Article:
Friday, January 6, 2012

'Friends, Romans, Countrymen...' Julius Caesar, Great Teaching and the iPad

I loved Shakespeare's 'Julius Caesar'.

 I used to study it in school aged 15. The classroom was so dull, we sat in rows, the walls were bare and the desks were unsteady and spotted underneath from the chewing gum of thousands of kids that had been there before.

The time I spent in that classroom was some of the happiest hours I ever spent in school.

The play soared through epic themes of betrayal, love and friendship and as we read and debated the ebbs and flows of the plot and the relevance of the themes, the time just flew. I was disappointed when the lunch bell rang.

The reason was a great teacher.

She knew her subject and was so passionate about it that it was infectious. She ran a debate masterfully, allowed us to grapple with the big questions and directed us so subtly that I'm sure we all felt we were discovering the ideas that came into our heads for ourselves and what a powerful feeling that was.

 I suppose my point is that the teacher made it. Not the environment, not the space, not the adherence to any sort of 'magic' formula. She did not, for example, share with us our learning goals at the outset of the lesson, adhere to a strict time frame or use any 'active-learning' strategies. And there were only the well-thumbed scripts - no technology.

 She stands out, in my memory, above almost all the teachers I ever had or saw. A great teacher.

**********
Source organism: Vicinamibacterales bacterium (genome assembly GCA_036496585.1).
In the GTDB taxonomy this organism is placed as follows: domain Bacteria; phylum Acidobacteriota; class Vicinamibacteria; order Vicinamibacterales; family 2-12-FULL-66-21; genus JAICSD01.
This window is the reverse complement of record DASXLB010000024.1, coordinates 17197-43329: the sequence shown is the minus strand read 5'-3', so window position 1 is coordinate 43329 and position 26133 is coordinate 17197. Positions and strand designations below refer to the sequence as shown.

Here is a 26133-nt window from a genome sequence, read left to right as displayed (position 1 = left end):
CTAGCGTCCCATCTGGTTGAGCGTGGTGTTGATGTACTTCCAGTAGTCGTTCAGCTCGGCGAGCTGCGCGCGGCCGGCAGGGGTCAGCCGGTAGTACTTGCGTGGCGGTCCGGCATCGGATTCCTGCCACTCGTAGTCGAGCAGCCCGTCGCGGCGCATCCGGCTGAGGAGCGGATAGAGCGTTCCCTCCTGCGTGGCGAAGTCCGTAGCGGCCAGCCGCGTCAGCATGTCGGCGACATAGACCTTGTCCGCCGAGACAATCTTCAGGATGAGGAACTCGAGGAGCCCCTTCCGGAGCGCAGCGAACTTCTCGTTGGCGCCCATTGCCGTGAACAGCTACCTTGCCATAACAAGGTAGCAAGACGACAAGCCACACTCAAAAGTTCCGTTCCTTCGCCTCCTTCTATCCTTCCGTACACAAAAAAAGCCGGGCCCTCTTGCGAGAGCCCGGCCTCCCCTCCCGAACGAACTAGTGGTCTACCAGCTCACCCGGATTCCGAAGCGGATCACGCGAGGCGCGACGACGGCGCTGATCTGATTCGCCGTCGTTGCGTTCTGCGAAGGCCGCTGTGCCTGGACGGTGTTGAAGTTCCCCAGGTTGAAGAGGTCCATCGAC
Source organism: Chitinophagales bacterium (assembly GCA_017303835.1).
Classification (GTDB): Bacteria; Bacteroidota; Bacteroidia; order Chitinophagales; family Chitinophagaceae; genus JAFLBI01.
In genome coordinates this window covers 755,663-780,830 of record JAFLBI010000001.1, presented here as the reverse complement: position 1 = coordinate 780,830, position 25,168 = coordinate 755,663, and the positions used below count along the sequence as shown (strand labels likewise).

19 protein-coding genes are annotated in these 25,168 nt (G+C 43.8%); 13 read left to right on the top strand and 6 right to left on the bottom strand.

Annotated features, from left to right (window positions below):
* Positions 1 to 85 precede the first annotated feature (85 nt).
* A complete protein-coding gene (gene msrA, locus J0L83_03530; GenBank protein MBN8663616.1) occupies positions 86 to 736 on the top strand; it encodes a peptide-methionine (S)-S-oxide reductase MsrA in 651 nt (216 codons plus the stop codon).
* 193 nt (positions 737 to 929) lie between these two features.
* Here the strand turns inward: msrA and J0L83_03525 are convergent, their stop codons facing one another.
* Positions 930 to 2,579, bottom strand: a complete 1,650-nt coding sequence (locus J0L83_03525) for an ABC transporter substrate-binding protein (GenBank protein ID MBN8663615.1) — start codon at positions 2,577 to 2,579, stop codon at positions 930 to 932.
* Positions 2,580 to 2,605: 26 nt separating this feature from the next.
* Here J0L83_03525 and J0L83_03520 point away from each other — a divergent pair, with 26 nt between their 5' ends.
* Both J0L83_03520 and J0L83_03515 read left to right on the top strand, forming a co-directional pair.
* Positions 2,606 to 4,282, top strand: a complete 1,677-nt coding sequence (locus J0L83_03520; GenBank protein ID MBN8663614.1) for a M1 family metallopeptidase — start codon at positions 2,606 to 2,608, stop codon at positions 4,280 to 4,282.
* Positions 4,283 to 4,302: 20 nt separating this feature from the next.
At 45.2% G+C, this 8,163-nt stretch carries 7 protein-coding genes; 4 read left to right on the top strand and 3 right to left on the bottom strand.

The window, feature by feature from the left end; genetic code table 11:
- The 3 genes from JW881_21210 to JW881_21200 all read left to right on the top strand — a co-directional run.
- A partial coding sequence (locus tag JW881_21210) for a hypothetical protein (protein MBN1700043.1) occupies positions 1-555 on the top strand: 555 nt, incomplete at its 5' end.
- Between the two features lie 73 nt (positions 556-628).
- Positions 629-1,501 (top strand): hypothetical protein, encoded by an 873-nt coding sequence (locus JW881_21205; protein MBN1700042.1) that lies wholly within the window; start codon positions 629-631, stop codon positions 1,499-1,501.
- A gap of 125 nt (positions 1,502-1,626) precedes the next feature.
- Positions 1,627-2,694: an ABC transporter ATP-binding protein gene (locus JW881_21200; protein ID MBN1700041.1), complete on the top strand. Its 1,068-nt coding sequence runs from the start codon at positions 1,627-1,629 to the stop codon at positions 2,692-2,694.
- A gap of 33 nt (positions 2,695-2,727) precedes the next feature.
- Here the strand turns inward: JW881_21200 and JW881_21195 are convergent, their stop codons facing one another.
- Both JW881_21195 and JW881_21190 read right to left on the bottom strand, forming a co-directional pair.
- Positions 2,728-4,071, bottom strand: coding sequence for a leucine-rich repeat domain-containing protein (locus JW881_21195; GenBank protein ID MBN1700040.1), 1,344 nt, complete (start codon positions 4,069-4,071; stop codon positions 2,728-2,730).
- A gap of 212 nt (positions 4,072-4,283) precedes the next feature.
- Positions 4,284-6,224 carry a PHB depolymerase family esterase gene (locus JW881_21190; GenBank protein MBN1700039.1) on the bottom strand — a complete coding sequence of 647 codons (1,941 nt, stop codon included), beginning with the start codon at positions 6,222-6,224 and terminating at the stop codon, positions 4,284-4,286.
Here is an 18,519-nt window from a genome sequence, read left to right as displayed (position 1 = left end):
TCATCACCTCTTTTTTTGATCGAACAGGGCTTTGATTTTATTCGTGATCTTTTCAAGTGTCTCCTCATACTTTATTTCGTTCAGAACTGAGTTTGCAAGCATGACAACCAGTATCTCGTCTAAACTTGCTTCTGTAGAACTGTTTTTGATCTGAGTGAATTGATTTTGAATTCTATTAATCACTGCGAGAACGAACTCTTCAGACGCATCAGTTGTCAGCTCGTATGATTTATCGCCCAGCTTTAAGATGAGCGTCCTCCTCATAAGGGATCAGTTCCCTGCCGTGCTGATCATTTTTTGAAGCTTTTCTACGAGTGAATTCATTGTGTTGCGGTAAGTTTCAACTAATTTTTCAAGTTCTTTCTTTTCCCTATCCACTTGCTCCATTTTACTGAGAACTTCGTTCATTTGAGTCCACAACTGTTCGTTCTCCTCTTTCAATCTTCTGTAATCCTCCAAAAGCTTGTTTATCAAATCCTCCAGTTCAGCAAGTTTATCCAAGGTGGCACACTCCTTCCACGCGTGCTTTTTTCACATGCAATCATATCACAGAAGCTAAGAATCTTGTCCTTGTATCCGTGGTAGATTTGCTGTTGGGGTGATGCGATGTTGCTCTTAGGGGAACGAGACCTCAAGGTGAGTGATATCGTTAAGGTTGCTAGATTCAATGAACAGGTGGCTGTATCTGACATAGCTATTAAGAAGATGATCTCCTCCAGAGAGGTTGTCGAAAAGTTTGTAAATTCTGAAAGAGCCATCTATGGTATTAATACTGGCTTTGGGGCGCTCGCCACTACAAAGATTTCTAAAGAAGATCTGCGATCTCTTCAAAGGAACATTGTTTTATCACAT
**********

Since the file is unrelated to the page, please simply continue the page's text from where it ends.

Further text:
So should we all, can we all be great teachers?

I shall speak only for myself. I do not think that I am a great teacher in this way but I do aspire to be great - surely all teachers should?

 I am enthusiastic, I feel I am a good communicator, passionate about much of the content I teach and good, after 15 years, at reading and responding to the children in my class. I am interested in current ideas, love co-operative and active learning and perhaps best of all, I teach in a 1:1 iPad classroom, with the vast resources that that brings to the fingertips of every child in front of me.

I do strive to be my best and would love to be great. But strip all of my super ideas, cool tech and modern strategies away would I be so great? I'm not so sure.

 At Cedars we get requests all the time:

 'Can you give us a list of the apps you guys use in Cedars?' 'What apps do you use?' 'Can I just make a note of the app you are using?'

 Even though we frequently tell people not to bother trying to make furtive notes of apps they see being used on their tour of the school, we'll give them a list at the end of the day, they still feel the need to make scribbled notes in notebooks or on iPhones.

So here's my point:

 After over a year of teaching with 1:1 iPad, I am convinced of this, the iPad can impact teaching and learning in a transformational way, but it is not a substitute for great teaching.
It has to be there to help, to explain, to help create and bring to life. It is not there to teach.

 So, may 2012 be the year where schools everywhere, teachers great and aspiring to be great have the joy of 1:1 technology. May we be blessed with iPad filled classrooms.

 Not to take the place of great teaching but to enhance and help great teaching and learning for 2012.

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